Consumerism is generally, an economic and social order based on the fostering and systematic creation of a desire to purchase services or goods in ever greater amounts (Andrew, Matthew, Nick & Richard, 2010). Consumerism in United States has truly been a sturdy driving force since the old times around its strong foundation. In spite of the open criticism by several sectors of society along the entire period of history, the concept of consumerism has thrived in the consumer society of the country as can be seen on the high consumption levels all along its history to the present time (Paul & Leslie, 2008). It might be argued that we are living in a consumer-oriented, materialistic culture, but comparatively, necessities still supersede the spending on luxuries in United States.

From a Consumer Expenditure Survey (CE) program that has two surveys including the Diary Survey and the quarterly Interview Survey, we can access general information on American consumers' buying habits, which includes data on their income, expenditures and consumer unit (single and family consumers) characteristics (Andrew, Matthew, Nick & Richard, 2010). A cross section of the population indicates that Americans have a habit of lavish tastes and tend to use money freely. It is a general perception that applies accurately than ever especially with a closer looks at the general population and their spending habits in the country (Paul & Leslie, 2008).

Paul & Leslie (2008) in their research on the American Population compared the United States habits of spending before and after the crashing of the economy revealing that they now pay most of their purchase through credit cards. It has been all along okay with many Americans spending on luxuries and impulse buying has been evident across the market for the past decades (John, 2005). However, he was quick to note that the collapsing of the economy was a blow since Americans since then has tightened their belt to get by, but the clearest thing is that their spending priorities remain the same.

From a United States Department of Labor report, the average American family ideally earns roughly $63,000 in a year (Paul & Leslie, 2008). The lion's share of the money earned goes to housing that accounts for just about 34% of the amount the Americans spend. However, Andrew, Matthew, Nick & Richard (2010) revealed that 67% of families in America live in their homes, but the statistic is troubling with numerous financial experts and lenders recommending that housing costs are more than 30% of the income (John, 2005).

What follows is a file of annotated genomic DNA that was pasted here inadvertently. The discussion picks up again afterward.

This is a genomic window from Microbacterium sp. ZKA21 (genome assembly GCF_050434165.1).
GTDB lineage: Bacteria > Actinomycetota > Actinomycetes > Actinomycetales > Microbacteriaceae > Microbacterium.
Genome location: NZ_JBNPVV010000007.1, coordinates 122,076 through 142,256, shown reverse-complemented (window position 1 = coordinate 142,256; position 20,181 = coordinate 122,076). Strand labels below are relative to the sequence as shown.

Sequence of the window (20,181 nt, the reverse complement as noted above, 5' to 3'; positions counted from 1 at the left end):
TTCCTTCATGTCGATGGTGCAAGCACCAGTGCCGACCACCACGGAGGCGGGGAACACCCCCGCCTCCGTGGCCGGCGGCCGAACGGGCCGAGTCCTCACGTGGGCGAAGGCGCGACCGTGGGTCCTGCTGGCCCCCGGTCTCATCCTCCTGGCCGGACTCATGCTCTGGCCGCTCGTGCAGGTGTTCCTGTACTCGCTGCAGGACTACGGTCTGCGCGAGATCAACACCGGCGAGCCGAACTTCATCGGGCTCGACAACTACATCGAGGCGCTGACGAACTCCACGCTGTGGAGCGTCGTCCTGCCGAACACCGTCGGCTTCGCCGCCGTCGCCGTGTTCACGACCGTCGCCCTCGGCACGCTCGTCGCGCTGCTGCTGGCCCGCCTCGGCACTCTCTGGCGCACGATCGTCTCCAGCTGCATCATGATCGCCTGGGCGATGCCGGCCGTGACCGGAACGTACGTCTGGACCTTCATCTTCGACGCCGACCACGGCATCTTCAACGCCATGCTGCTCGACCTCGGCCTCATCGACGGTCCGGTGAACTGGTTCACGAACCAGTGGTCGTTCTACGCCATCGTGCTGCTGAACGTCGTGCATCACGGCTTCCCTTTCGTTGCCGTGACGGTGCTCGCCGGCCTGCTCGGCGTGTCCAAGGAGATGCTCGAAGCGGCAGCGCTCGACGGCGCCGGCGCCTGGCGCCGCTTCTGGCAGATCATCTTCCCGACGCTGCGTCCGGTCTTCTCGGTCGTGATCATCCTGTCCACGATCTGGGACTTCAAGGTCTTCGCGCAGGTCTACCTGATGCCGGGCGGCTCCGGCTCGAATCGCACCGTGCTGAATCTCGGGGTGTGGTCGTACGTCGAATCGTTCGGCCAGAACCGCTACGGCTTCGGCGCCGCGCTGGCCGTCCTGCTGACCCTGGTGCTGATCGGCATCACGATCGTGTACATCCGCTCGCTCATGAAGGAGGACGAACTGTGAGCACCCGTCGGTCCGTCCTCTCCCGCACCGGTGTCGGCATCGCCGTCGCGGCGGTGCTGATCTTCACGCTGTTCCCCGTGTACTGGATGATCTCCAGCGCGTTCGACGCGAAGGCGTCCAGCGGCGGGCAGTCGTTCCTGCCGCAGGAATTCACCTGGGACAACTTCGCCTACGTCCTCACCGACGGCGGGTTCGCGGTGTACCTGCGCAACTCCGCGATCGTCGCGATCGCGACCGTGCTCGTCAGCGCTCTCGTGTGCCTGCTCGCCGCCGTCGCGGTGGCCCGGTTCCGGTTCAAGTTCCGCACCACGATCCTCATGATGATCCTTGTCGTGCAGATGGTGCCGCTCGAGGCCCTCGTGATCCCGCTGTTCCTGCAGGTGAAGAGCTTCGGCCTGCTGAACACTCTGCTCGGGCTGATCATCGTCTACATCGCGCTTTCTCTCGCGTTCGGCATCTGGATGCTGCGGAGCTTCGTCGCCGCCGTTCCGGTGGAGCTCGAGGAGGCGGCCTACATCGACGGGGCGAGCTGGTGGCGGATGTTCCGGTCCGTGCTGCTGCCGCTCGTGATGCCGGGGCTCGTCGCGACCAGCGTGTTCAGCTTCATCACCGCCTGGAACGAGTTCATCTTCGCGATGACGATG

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John (2005) works also analyzed the spending for Americans quoting that transportation is also on the list of the high spending areas of the Americans. It was revealed that an average American household has only fewer than two vehicles because the maintenance of the vehicles is expensive, with upkeep and gasoline being largely parts of the statistic (Matthew, Andrew & Richard, 2010). With the transportation costs combined, they were analyzed to make up of 17.6% of the American household's budget (Andrew, Matthew, Nick & Richard, 2010).

Two more areas of astronomical spending in America are insurance and food, with food taking up an estimated 12.4% of the budget and 11% being the insurance (Paul & Leslie, 2008). With food costs having increased in a dramatic sequence, over the last few years because of the recession, there are expectations that the estimated numbers will go up in the next calculations and evaluations by the Department of Labor. John (2005) looked at the spending on food in a rather broad way and noted that the shocking part of the statistic is that Americans normally spend much in going out to eat compared to what they spend in buying food for their own groceries. Dining out remains a prodigious expense for the Americans, and the fact that it still holds to be such an enormous part of the budget in American families the families persist in such behavior despite the shaky economy.

The luxurious spending, however, cannot be denied across the demographics as it is evident among many young people. A great study by Andrew, Matthew, Nick & Richard (2010) was quick to note that the younger generations in the country spend most of their cash in luxuries with fast foods, chocolates and gifts being on the top list. Exchanging gifts has become behavior among the youth on occasions and ceremonies for instance birthdays, therefore, increasing the expenditure on luxuries (Paul & Leslie, 2008).

With the preceding statistics making it seem that Americans are not noticing of the faltering economy, significant studies do not seem to support this idea. While the statistics are this much surprising, they represent the population's spending in a recession. It is apparent that people are cutting back on expenses on foods with much money being used on the luxuries. A great area to be hit by the drastic change is dining out since the behavior of Americans if changing and making much concerted effort to eat in their homes and eat cheaply. However, it is clear that necessities still holds as the foremost of the spending in these families with transportation and housing topping the list. Gasoline spending also is predicted to go down in with expectations that Americans will continue being more frugal in their expenses. It is clear that the spending habits in United States are reflecting the average American attitude on money subject to recession.

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